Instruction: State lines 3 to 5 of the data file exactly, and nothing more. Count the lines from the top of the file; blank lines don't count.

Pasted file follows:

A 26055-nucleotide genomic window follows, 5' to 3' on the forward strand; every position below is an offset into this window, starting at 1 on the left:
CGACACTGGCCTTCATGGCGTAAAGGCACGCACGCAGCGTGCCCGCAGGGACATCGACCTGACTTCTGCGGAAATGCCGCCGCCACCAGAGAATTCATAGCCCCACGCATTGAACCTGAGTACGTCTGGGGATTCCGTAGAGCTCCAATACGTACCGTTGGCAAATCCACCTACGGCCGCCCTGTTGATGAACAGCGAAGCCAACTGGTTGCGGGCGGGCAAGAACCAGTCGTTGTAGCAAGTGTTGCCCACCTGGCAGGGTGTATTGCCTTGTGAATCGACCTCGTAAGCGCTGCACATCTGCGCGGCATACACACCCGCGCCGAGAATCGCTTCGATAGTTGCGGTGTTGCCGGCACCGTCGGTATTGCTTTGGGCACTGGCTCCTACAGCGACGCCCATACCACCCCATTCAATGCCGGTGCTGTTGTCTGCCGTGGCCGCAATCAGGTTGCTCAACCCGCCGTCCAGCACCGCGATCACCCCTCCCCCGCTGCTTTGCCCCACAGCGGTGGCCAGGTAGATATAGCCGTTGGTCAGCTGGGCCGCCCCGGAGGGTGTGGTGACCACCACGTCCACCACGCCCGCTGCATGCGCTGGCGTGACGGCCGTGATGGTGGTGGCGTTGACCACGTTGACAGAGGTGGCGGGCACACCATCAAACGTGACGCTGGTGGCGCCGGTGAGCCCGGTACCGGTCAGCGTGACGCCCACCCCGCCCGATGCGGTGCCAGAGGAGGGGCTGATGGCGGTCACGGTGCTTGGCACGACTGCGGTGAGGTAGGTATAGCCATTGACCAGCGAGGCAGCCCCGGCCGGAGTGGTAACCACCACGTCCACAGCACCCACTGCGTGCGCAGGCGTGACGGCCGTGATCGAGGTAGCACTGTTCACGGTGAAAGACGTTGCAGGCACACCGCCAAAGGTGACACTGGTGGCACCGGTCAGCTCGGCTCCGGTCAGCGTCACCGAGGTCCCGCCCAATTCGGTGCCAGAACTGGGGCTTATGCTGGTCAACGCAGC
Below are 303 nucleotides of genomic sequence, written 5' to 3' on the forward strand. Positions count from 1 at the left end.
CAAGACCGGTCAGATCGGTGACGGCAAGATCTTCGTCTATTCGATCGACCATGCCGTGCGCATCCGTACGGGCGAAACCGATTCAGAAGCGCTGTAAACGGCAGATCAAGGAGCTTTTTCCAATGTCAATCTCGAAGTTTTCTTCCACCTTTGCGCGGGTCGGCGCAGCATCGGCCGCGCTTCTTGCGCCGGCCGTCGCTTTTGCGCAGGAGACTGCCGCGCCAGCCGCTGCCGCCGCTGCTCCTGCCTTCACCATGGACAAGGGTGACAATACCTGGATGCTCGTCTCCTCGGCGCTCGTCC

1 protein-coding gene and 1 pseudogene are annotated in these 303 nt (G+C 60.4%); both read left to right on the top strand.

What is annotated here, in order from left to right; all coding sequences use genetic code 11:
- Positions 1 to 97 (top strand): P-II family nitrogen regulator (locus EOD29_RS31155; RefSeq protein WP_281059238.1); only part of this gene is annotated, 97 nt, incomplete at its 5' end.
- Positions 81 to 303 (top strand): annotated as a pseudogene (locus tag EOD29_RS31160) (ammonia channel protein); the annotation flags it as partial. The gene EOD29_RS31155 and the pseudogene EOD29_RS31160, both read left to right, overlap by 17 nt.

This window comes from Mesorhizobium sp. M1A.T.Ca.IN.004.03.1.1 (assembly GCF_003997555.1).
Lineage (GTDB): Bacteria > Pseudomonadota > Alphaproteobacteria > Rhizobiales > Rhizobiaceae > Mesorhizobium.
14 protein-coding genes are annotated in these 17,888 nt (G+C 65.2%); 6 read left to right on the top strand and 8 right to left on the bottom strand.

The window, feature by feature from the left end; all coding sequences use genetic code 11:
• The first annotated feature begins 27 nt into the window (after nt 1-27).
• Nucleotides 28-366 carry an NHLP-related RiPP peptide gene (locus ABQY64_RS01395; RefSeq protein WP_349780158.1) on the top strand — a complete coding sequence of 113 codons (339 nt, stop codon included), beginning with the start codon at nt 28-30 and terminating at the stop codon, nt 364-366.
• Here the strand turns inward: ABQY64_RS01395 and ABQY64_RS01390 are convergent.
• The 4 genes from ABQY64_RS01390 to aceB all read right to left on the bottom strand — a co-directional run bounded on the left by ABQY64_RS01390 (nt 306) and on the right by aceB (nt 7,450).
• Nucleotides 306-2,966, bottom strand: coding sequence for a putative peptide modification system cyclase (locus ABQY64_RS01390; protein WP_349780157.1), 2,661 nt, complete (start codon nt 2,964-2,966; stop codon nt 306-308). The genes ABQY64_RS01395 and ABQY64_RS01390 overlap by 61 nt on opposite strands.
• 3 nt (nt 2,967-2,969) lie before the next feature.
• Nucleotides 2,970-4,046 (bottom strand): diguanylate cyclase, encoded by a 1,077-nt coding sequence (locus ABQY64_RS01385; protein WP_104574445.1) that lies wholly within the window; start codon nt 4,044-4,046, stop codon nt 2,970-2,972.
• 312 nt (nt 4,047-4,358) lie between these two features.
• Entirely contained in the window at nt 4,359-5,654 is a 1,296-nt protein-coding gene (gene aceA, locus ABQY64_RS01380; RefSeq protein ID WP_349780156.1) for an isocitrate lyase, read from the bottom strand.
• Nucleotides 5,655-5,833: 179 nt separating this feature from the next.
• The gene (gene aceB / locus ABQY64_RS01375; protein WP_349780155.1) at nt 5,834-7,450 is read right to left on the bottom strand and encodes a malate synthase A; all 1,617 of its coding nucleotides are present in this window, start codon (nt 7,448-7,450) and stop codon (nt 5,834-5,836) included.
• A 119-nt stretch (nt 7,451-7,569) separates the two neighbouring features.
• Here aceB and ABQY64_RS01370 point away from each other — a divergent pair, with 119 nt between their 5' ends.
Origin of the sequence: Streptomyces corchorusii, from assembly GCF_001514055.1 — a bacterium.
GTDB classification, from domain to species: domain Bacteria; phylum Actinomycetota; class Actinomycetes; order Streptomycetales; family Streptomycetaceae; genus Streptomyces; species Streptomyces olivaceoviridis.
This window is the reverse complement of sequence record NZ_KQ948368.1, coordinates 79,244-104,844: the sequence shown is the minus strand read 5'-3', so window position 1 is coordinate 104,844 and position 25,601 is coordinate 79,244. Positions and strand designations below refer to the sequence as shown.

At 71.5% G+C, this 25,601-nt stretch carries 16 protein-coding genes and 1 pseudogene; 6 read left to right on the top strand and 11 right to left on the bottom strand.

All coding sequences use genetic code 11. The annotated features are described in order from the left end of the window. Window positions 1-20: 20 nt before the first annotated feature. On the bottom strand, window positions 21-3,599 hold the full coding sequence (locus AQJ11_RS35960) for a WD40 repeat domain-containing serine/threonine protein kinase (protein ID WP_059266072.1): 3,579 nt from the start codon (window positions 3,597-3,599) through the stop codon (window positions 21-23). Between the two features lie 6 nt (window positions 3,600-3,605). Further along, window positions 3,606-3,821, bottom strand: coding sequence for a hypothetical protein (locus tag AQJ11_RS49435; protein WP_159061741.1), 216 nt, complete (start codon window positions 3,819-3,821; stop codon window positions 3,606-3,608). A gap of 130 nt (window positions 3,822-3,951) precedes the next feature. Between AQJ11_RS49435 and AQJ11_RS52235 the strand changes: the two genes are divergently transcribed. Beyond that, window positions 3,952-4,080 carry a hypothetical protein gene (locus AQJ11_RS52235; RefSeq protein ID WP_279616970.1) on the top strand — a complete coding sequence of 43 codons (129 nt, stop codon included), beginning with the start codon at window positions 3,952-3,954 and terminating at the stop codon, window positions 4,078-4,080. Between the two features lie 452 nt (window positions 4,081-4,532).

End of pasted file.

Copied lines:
Below are 303 nucleotides of genomic sequence, written 5' to 3' on the forward strand. Positions count from 1 at the left end.
CAAGACCGGTCAGATCGGTGACGGCAAGATCTTCGTCTATTCGATCGACCATGCCGTGCGCATCCGTACGGGCGAAACCGATTCAGAAGCGCTGTAAACGGCAGATCAAGGAGCTTTTTCCAATGTCAATCTCGAAGTTTTCTTCCACCTTTGCGCGGGTCGGCGCAGCATCGGCCGCGCTTCTTGCGCCGGCCGTCGCTTTTGCGCAGGAGACTGCCGCGCCAGCCGCTGCCGCCGCTGCTCCTGCCTTCACCATGGACAAGGGTGACAATACCTGGATGCTCGTCTCCTCGGCGCTCGTCC

1 protein-coding gene and 1 pseudogene are annotated in these 303 nt (G+C 60.4%); both read left to right on the top strand.